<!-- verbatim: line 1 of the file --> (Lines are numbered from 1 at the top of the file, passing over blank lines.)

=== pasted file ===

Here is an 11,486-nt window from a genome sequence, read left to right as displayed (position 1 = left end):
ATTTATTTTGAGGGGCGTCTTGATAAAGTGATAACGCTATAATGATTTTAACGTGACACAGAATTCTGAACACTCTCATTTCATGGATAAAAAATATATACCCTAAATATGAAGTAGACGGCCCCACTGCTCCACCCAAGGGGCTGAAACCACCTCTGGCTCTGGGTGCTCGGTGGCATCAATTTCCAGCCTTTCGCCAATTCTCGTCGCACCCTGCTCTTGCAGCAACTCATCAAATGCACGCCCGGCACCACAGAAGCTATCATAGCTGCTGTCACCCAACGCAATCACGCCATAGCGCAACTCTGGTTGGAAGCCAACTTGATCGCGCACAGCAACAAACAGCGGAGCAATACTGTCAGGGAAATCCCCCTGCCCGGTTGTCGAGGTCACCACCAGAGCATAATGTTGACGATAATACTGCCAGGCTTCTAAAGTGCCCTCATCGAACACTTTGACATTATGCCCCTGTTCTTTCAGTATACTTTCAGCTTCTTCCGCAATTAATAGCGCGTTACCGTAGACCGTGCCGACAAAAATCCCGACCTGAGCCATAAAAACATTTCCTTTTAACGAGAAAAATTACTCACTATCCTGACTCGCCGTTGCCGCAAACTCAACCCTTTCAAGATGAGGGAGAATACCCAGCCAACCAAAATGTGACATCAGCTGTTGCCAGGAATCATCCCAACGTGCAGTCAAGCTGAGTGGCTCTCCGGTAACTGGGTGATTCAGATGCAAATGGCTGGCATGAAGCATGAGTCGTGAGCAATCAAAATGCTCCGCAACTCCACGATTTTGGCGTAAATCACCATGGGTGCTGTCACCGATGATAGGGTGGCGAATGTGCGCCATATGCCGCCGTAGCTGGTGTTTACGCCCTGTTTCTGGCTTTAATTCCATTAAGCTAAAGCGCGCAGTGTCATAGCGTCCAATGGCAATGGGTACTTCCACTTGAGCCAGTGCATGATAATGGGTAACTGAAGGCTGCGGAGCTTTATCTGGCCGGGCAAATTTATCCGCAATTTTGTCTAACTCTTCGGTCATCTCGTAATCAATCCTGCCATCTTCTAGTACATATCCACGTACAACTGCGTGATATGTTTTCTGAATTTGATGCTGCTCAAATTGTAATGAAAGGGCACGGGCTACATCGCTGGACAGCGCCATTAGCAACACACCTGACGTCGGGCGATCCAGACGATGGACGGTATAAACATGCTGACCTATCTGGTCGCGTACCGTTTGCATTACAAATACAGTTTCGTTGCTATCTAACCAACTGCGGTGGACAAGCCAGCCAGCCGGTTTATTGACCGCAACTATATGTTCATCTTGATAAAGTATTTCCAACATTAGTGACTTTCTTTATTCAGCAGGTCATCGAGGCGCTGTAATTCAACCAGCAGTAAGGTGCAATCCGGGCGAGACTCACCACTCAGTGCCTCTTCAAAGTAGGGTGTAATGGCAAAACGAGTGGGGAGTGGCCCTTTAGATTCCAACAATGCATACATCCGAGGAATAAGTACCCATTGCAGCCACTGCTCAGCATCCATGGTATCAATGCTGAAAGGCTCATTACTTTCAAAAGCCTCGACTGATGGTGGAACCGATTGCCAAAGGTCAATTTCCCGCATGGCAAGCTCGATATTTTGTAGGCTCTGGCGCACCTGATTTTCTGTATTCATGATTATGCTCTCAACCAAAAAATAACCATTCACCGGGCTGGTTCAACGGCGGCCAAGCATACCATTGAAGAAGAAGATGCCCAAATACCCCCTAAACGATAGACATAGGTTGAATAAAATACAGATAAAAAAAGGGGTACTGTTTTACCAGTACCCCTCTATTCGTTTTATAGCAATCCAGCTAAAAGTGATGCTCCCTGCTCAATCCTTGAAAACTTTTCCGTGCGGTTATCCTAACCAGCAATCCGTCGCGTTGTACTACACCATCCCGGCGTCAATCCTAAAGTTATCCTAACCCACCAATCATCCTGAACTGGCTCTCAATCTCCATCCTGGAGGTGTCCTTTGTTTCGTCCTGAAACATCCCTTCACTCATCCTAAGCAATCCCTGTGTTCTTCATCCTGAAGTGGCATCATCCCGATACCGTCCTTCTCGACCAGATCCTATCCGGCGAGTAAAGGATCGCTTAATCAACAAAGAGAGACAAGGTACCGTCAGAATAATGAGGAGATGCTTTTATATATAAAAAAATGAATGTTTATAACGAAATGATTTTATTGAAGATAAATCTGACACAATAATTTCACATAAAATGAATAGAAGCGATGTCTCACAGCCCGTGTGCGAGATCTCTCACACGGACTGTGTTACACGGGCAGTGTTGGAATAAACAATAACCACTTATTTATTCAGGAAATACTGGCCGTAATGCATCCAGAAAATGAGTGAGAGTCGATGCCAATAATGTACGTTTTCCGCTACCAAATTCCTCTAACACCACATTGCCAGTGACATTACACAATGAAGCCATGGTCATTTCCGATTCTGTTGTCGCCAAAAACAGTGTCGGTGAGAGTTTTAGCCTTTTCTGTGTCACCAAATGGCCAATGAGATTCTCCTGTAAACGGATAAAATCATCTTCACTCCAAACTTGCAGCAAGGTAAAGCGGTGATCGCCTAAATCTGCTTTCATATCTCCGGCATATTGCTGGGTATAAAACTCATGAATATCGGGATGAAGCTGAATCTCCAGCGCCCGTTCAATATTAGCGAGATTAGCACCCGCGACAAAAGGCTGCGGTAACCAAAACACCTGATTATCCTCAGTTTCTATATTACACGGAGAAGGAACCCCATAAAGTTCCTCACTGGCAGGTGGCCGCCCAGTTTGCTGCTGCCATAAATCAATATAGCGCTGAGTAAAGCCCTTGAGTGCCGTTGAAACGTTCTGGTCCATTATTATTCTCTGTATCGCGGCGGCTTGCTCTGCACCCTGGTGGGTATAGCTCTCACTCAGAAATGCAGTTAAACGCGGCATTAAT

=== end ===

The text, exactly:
Here is an 11,486-nt window from a genome sequence, read left to right as displayed (position 1 = left end):